The Fires of Heaven by Robert Jordan

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I am a big fan of Robert Jordan’s books. I understand that they slow down considerably in the later volumes and he is fond of overly detailed description and repetitive recap on each book but those things don’t bother me so much. Okay… actually book eight through eleven were really hard to finish. The first six books are possibly my favorite outside of Tolkien in the fantasy genre and I’ve read them each multiple times. Jordan gets compared to Tolkien frequently (what fantasy author doesn’t?) and I don’t have a whole lot to say about that except that, as with anybody this comparison is a good comparison in a few ways, but mostly not. I’ve said a lot about Tolkien lately so I don’t want to dwell too much on this but any comparison will show that Robert Jordan just did not have the same kind of subtle power that Tolkien did.

That’s not to say that Jordan couldn’t be subtle. He was the master of subtle. This is the first time I’ve reread these books since the eleventh came out and I’m suddenly beginning to realize how early Jordan knew what he was doing. In the very first book there are hints and foreshadowing of events that don’t happen for eleven more books. There are some hints that still haven’t played out and which I can only expect will.

My only other observation (about the Tolkien comparison) is that Jordan might be closest to having some claim as a Tolkien successor than most authors. First of all he outsells all other fantasy (except Harry Potter) by several (as much as a hundred) orders of magnitude. Second is a trend I’ve noticed recently. It used to be when authors stated their inspiration for writing fantasy it was always Tolkien and his work that lit their imaginations. Lately there has been a rush of new fantasy authors that cite Robert Jordan as the author that inspired them to start writing fantasy books, the one who introduced them to fantasy.

Robert Jordan is very good at characters, plot, foreshadowing, and endings. His endings in fact are incredibly intense and might possibly be the reason that some of the slower novels (5, 6, and 7) are still so enjoyable to me. He is a genius at world-building and descriptions. He writes so smoothly that I find myself reading long after I had planned to stop because each sentence just flows together. Despite his problems with realistic characters relationships (more on this later) there are some truly touching moments in this book.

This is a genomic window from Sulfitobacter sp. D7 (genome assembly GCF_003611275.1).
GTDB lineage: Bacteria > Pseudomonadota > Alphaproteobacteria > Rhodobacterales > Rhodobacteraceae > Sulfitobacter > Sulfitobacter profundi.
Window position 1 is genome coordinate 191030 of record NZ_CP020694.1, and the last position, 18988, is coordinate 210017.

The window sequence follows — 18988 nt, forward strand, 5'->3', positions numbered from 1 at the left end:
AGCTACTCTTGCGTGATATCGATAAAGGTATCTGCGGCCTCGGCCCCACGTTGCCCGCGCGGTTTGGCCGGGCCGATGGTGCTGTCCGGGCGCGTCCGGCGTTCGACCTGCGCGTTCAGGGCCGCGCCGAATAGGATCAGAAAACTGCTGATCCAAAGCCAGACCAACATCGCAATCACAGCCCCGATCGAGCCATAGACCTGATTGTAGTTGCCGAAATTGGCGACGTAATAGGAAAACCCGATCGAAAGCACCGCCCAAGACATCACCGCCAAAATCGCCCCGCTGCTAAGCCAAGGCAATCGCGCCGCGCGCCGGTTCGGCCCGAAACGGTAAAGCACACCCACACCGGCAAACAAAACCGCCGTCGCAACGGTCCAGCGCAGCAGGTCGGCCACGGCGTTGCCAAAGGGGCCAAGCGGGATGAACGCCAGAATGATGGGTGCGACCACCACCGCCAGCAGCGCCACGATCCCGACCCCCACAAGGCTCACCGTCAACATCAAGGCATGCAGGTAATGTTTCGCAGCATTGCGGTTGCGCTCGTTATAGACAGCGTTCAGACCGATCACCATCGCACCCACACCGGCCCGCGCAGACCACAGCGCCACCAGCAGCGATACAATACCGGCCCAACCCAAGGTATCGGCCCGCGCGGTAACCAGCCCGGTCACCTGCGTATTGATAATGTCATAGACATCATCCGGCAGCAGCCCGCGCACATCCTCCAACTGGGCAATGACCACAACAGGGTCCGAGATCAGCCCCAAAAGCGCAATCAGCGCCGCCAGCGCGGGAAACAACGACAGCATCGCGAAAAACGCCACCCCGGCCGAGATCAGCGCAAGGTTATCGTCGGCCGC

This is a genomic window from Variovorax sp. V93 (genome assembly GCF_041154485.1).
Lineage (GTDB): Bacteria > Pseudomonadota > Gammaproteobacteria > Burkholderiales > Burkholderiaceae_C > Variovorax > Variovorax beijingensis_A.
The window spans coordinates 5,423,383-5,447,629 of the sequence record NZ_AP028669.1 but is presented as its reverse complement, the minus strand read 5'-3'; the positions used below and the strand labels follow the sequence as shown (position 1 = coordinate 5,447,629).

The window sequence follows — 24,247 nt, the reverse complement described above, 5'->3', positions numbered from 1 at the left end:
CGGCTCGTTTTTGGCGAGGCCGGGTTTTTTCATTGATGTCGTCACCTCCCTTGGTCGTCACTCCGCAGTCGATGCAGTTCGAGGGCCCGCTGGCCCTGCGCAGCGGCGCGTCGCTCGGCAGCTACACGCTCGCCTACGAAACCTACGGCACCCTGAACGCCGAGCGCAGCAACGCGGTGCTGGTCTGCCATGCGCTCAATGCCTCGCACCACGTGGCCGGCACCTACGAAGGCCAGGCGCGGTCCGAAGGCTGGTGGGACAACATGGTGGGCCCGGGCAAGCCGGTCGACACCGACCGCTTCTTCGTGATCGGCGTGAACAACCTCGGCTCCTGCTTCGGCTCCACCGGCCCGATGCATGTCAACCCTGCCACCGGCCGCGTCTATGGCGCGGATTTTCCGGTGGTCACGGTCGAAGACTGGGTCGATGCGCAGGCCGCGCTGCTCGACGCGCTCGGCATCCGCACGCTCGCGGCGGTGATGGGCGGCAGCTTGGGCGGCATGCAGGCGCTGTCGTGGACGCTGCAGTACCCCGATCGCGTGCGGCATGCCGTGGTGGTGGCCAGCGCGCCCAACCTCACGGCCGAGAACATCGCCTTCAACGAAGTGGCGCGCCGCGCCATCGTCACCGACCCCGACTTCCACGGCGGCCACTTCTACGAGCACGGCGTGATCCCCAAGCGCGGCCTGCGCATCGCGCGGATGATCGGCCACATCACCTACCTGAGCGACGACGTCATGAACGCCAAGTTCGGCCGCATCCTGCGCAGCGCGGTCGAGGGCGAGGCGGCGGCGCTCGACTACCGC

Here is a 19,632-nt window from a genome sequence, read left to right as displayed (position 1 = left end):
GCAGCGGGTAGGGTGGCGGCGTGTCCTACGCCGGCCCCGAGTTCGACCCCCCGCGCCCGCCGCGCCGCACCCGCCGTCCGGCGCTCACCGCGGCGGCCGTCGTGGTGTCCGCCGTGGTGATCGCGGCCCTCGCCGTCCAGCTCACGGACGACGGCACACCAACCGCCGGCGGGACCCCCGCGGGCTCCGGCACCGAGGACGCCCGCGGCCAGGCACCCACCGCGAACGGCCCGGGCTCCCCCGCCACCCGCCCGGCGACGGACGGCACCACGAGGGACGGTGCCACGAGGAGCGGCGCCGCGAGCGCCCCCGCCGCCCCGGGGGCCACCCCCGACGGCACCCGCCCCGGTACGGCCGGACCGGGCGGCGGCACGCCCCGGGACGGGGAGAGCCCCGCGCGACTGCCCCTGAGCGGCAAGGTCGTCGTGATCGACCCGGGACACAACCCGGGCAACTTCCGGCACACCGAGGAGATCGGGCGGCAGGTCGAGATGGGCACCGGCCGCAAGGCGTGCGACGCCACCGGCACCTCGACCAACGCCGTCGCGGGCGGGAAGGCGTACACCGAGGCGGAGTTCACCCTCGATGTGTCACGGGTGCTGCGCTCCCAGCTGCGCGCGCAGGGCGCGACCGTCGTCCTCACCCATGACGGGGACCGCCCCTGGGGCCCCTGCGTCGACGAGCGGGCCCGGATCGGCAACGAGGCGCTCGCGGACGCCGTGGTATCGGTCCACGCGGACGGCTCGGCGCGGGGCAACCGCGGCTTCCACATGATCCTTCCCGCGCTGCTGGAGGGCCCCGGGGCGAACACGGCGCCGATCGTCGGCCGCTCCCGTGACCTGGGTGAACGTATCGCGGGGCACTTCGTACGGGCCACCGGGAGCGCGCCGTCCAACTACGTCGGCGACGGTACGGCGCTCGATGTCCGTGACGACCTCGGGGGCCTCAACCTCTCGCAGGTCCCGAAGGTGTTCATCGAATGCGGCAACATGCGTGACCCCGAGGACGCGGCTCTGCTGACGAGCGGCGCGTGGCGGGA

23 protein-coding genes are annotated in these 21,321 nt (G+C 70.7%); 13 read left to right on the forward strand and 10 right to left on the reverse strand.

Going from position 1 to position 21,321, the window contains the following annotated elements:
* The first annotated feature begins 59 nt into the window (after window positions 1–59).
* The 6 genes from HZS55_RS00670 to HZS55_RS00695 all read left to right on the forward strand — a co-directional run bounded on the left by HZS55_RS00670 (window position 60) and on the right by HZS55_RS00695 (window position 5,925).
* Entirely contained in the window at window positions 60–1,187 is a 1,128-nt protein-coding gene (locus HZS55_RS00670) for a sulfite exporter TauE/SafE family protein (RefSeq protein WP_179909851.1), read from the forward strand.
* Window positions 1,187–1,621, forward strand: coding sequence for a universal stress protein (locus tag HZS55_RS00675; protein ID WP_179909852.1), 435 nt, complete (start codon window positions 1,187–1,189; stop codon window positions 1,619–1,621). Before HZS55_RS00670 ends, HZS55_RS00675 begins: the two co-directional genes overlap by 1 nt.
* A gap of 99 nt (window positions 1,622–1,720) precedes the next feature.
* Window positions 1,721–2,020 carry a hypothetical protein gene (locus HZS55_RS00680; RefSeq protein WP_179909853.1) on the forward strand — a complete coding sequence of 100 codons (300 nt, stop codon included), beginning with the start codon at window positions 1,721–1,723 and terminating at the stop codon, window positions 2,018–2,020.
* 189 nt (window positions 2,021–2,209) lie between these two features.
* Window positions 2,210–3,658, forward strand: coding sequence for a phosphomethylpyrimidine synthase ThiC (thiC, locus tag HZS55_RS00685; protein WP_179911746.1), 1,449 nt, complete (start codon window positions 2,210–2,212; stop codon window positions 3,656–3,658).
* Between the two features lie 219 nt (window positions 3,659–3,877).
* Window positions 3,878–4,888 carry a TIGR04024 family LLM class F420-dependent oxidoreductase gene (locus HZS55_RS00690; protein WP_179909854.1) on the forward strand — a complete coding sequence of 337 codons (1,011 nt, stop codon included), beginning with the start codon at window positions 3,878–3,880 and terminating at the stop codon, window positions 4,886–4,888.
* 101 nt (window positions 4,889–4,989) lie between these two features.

The characters, as frustrating as they can be at times, are amazingly true to their respective maturity levels. Most of them are teenagers, thrust into a world of intrigue and danger that is way beyond their level of competence to understand or deal with. They do the best they can but sometimes they make stupid teenager mistakes.

He is very bad at relationships. I mean VERY bad. Most characters see each other once and then spend several books mooning over each other while hundreds of miles apart. I think the Elayne and Rand one is nearly as bad as Nynaeve and Lan. In fact at this point in the series I think there are only two relationships that seem realistic at all: Rand and Aviendha and Rand and Moiraine – one of which is no longer a factor after this book.

Jordan also gets repetitive, not in his plots or stories or characters – those are incredibly and constantly fresh for such a huge series – but in his descriptions. How many dresses can be slashed with colors, how many times can Nynaeve yank her braid before it comes off, why are all women intolerant of men while the men are completely clueless at their frustration. Why does Jordan seem to think that the best way for men to deal with over-controlling women is spanking – I would hazard to guess that this form of relationship would lead to more avarice from the women, not less – and it’s very demeaning.

One of the themes of the entire series is lack of communication. Sometimes this is taken way too far. Men and women don’t tell each other anything, friends never explain anything to each other, political factions remain silent, leaders don’t speak to underlings, even wives don’t tell their husbands things and vice versa. I understand the theme and the real-world lack of communication from which it is derived but it gets tiresome. You’d think, in the few instances that people do communicate in these stories – and things always go really well when they do – that people would learn to communicate eventually.

The Fires of Heaven is still one of the ‘good’ Wheel of Time books and I really do enjoy it despite it’s flaws.



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